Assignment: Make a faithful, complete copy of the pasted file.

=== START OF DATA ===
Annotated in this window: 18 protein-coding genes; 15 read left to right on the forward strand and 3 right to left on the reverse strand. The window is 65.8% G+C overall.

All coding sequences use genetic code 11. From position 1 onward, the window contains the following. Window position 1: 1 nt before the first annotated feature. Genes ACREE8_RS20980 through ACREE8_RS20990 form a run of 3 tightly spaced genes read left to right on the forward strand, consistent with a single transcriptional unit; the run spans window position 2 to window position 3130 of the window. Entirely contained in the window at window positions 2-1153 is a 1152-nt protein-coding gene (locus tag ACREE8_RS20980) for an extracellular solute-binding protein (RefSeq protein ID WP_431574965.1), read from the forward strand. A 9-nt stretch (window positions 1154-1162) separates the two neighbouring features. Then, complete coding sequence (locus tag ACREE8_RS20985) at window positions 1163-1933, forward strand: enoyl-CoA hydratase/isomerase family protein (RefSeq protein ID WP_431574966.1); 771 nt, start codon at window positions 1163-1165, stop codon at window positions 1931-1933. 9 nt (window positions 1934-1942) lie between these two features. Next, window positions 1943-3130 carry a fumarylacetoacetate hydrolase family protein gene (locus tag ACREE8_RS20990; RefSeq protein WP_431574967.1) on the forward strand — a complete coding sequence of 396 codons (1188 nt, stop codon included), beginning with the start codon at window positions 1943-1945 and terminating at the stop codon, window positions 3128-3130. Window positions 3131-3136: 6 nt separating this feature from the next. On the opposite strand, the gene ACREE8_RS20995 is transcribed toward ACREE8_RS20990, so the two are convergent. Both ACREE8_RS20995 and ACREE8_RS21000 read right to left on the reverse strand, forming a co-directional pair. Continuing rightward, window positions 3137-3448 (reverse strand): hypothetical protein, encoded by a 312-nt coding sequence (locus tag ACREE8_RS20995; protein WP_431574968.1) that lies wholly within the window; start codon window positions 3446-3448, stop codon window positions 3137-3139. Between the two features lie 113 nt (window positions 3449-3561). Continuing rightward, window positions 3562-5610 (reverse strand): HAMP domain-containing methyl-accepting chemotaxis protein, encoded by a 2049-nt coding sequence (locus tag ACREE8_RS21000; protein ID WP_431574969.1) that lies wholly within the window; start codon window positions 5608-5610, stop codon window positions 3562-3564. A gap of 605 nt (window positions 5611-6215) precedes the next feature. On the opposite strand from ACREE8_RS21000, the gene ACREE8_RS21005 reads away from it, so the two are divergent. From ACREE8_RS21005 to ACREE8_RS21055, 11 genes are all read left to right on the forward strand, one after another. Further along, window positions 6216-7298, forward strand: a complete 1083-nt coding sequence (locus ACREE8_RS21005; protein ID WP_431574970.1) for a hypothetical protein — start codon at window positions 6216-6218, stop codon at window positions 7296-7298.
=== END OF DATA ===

Annotated in this window: 18 protein-coding genes; 15 read left to right on the forward strand and 3 right to left on the reverse strand. The window is 65.8% G+C overall.

All coding sequences use genetic code 11. From position 1 onward, the window contains the following. Window position 1: 1 nt before the first annotated feature. Genes ACREE8_RS20980 through ACREE8_RS20990 form a run of 3 tightly spaced genes read left to right on the forward strand, consistent with a single transcriptional unit; the run spans window position 2 to window position 3130 of the window. Entirely contained in the window at window positions 2-1153 is a 1152-nt protein-coding gene (locus tag ACREE8_RS20980) for an extracellular solute-binding protein (RefSeq protein ID WP_431574965.1), read from the forward strand. A 9-nt stretch (window positions 1154-1162) separates the two neighbouring features. Then, complete coding sequence (locus tag ACREE8_RS20985) at window positions 1163-1933, forward strand: enoyl-CoA hydratase/isomerase family protein (RefSeq protein ID WP_431574966.1); 771 nt, start codon at window positions 1163-1165, stop codon at window positions 1931-1933. 9 nt (window positions 1934-1942) lie between these two features. Next, window positions 1943-3130 carry a fumarylacetoacetate hydrolase family protein gene (locus tag ACREE8_RS20990; RefSeq protein WP_431574967.1) on the forward strand — a complete coding sequence of 396 codons (1188 nt, stop codon included), beginning with the start codon at window positions 1943-1945 and terminating at the stop codon, window positions 3128-3130. Window positions 3131-3136: 6 nt separating this feature from the next. On the opposite strand, the gene ACREE8_RS20995 is transcribed toward ACREE8_RS20990, so the two are convergent. Both ACREE8_RS20995 and ACREE8_RS21000 read right to left on the reverse strand, forming a co-directional pair. Continuing rightward, window positions 3137-3448 (reverse strand): hypothetical protein, encoded by a 312-nt coding sequence (locus tag ACREE8_RS20995; protein WP_431574968.1) that lies wholly within the window; start codon window positions 3446-3448, stop codon window positions 3137-3139. Between the two features lie 113 nt (window positions 3449-3561). Continuing rightward, window positions 3562-5610 (reverse strand): HAMP domain-containing methyl-accepting chemotaxis protein, encoded by a 2049-nt coding sequence (locus tag ACREE8_RS21000; protein ID WP_431574969.1) that lies wholly within the window; start codon window positions 5608-5610, stop codon window positions 3562-3564. A gap of 605 nt (window positions 5611-6215) precedes the next feature. On the opposite strand from ACREE8_RS21000, the gene ACREE8_RS21005 reads away from it, so the two are divergent. From ACREE8_RS21005 to ACREE8_RS21055, 11 genes are all read left to right on the forward strand, one after another. Further along, window positions 6216-7298, forward strand: a complete 1083-nt coding sequence (locus ACREE8_RS21005; protein ID WP_431574970.1) for a hypothetical protein — start codon at window positions 6216-6218, stop codon at window positions 7296-7298.